First, as to the defendant's denial that the editorial is "of and concerning the plaintiff." Ordinarily, whether a written defamatory statement refers to the plaintiff is a question of fact and may be proved by extrinsic evidence. The need for the introduction of extrinsic evidence for such a purpose does not convert a defamatory statement which would otherwise be actionable without proof of special damage into one actionable only on proof of special damage.[5]

The news items which had appeared in the New York Times and the New York Herald Tribune may be introduced to show the condition of the public mind to establish that readers of the editorial necessarily understood that it applied to the plaintiff alone.[6] Moreover, upon a trial it may be shown that persons, other than those who read the Times and Tribune news items followed the case through the courts and readily recognized that the editorial was intended to and did refer to the plaintiff. Whether the editorial complained of was "of and concerning plaintiff" is a question of fact to be determined by the jury.[7]

*603 So, too, whether the article is defamatory or susceptible to the innuendos as plaintiff alleges, presents issues of fact.[8] Though it may be conceded that the reference in the editorial to the Supreme Court decision as one having to do with "people who buzz J. Edgar Hoover's Federal Bureau of Investigation about persons suspected of Communist activities" does not, as a matter of law, identify the plaintiff as a person so suspected, certainly it would be within the competency of the jury to find that it did. The entire editorial is devoted to the Red danger in the United States. The jury may find that persons reading the editorial, particularly those who had seen plaintiff's name in the contemporary news reports of the case, understood that the information furnished to the FBI charged the plaintiff with suspicion of Communist activity and that his suit was against the informant for maliciously giving such information to the FBI. In point of fact, as already noted, the Supreme Court case wherein plaintiff sued Moore McCormack Lines, Inc. was entirely unrelated to any charge that he was suspected of Communistic activity or affiliation. A jury could properly find that the clause "the decision had to do with people who buzz J. Edgar Hoover's Federal Bureau of Investigation about persons suspected of Communist activities" purported to reflect the factual basis of plaintiff's suit, that plaintiff was a person suspected of Communist activities who had been informed upon to the FBI. This is in essence the innuendo set out in the complaint. That such a charge published in November, 1951, would tend to cause many to regard him with scorn and hostility, requires no extended discussion. It is enough to make the publication actionable without proof of special damage.[9]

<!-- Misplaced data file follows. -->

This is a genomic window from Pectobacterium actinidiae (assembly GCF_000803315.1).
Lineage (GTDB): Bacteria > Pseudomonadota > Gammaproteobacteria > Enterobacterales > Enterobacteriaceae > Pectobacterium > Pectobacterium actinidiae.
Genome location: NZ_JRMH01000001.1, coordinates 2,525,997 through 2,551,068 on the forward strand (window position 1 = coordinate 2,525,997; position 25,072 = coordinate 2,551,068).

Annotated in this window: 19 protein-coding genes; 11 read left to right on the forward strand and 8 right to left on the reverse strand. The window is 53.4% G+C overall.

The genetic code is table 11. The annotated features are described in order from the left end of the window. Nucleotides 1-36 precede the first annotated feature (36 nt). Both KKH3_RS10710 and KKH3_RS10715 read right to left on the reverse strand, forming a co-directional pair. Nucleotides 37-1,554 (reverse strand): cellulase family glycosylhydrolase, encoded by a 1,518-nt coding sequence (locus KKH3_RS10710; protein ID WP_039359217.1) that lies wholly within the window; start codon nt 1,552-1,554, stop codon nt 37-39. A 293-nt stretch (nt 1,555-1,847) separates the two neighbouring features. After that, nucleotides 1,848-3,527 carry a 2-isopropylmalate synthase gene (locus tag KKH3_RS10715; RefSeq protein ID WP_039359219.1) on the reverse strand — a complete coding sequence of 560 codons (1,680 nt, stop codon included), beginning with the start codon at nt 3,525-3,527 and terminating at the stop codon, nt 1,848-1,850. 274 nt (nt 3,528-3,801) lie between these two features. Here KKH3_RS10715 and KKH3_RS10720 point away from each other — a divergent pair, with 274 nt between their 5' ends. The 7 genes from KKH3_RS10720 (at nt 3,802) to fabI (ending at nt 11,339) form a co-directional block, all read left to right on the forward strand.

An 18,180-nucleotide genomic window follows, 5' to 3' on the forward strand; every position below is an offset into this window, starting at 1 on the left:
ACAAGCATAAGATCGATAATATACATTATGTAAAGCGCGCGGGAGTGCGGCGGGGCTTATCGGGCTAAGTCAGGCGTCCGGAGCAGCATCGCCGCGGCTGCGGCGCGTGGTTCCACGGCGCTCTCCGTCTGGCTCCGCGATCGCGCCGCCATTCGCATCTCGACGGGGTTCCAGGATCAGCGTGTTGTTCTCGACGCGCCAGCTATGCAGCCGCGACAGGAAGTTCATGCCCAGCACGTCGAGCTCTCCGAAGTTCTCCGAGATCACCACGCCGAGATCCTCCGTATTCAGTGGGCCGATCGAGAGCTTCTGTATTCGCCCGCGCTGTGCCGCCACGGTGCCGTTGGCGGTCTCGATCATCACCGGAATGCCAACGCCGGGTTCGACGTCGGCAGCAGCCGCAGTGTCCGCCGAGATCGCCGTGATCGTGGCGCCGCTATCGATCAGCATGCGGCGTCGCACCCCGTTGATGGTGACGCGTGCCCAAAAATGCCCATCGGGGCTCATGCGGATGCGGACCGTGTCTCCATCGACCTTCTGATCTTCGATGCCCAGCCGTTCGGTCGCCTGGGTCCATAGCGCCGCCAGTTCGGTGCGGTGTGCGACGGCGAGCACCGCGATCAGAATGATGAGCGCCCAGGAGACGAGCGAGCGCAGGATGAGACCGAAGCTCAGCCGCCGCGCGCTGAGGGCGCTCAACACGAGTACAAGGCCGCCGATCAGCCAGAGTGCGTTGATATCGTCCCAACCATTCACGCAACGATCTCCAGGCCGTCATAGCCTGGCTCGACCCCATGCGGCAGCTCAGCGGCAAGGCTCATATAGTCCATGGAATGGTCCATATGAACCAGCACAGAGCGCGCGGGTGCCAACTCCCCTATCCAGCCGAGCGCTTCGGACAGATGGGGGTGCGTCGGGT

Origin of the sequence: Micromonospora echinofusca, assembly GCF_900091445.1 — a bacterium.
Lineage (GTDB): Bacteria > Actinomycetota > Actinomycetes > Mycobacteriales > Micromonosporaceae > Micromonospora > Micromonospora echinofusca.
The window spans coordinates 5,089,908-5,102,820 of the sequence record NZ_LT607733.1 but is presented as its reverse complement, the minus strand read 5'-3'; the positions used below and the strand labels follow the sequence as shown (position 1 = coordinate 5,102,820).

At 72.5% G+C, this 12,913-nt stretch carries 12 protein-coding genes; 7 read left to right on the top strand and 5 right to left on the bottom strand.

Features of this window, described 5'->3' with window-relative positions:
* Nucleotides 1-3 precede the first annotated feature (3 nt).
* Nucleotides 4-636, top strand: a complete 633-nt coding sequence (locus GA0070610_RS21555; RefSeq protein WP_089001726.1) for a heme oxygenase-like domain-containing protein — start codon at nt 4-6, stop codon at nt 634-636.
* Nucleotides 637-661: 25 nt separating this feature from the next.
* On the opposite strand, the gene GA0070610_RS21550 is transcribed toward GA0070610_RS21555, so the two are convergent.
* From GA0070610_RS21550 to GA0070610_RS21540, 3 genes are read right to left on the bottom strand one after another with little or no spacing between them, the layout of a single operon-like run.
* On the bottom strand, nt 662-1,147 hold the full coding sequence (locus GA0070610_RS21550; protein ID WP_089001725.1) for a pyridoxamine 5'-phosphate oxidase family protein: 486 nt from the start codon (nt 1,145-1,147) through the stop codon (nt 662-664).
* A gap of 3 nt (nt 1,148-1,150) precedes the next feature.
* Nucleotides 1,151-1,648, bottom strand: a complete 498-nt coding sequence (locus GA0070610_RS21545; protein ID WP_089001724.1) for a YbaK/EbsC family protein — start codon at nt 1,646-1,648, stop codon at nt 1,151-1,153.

The defendant next urges that the editorial is fair comment on a judicial proceeding and is absolutely privileged. However, the defense of fair comment requires that the facts be truly stated. A jury's findings that the editorial charged the plaintiff as one suspected of Communistic activities would of necessity imply that there was a misstatement or omission of material fact. As such, it is not within the privilege accorded to fair comment.[10]

In the light of the foregoing, it is clear that the motion of the defendant to dismiss the complaint for failure to state a claim cannot prevail.

The basis of defendant's motion for summary judgment is that plaintiff will be unable to establish any actual malice. Here the defendant contends that the allegations of the complaint that the editorial was published "in a reckless, wanton and careless manner" is refuted by the affidavit of the editorial writer. This issue is one of fact to be disposed of upon trial.[11] The defendant's cross-motion for summary judgment must likewise be denied.

As to plaintiff's motion for summary judgment, it is equally clear that the issues of fact as to (1) whether the publication referred to the plaintiff, and (2) whether it sustains the innuendos and could reasonably be understood to defame the plaintiff, or whether it was, as urged by the defendant, an impersonal comment on the principle of law involved in the Supreme Court decision and its possible future effect, require its denial.

Accordingly the plaintiff's motions and the defendant's motion are each denied.

Settle order on notice.


[1] The action having been instituted in this Court, judicial notice is taken of the records. See Fletcher v. Evening Star Newspaper Co., 77 U.S.App.D.C. 99, 133 F.2d 395.

[2] Foltz v. Moore McCormack Lines, Inc., 2 Cir., 189 F.2d 537.

[3] 342 U.S. 871, 72 S. Ct. 106, 96 L. Ed. 655.

[4] Stack v. Boyle, 342 U.S. 1, 7, 72 S. Ct. 1, 96 L. Ed. 3.

[5] Brayton v. Crowell-Collier Publishing Co., 2d Cir., 205 F.2d 644; see also Gross v. Cantor, 270 N.Y. 93, 96, 200 N.E. 592; Balabanoff v. Hearst Consolidated Publications, Inc., 294 N.Y. 351, 354, 62 N.E.2d 599; Estill v. Hearst Publishing Co., Inc., 7 Cir., 186 F.2d 1017; Nunnally v. New Yorker Staats Zeitung, 111 App.Div. 482, 97 N.Y.S. 911.

[6] Van Ingen v. Mail & Express Pub. Co., 156 N.Y. 376, 50 N.E. 979.

[7] Van Ingen v. Mail & Express Pub. Co., 14 Misc. 326, 329, 35 N.Y.S. 838, 840; Stokes v. Morning Journal Ass'n, 66 App. Div. 569, 73 N.Y.S. 245; Nunnally v. New Yorker Staats Zeitung, 111 App.Div. 482, 97 N.Y.S. 911.

[8] Hartmann v. American News Co., 7 Cir., 171 F.2d 581, certiorari denied 337 U.S. 907, 69 S. Ct. 1049, 93 L. Ed. 1719; Mencher v. Chesley, 297 N.Y. 94, 100, 75 N.E.2d 257; Tracey v. Wm. J. Kline & Son, 274 App.Div. 149, 151, 81 N.Y.S.2d 1.

[9] Grant v. Readers Digest Ass'n, Inc., 2 Cir., 151 F.2d 733, certiorari denied 326 U.S. 797, 66 S. Ct. 492, 90 L. Ed. 485; Mencher v. Chesley, 297 N.Y. 94, 75 N.E.2d 257; Levy v. Gelber, 175 Misc. 746, 25 N.Y.S.2d 148; Boudin v. Tishman, 264 App.Div. 842, 35 N.Y.S.2d 760.

[10] Bingham v. Gaynor, 203 N.Y. 27, 96 N.E. 84; Seelman, Law of Libel and Slander, p. 234.

[11] Cf. National Labor Relations Board v. Dinion Coil Co., 2 Cir., 201 F.2d 484, 487; Dyer v. MacDougall, 2 Cir., 201 F.2d 265.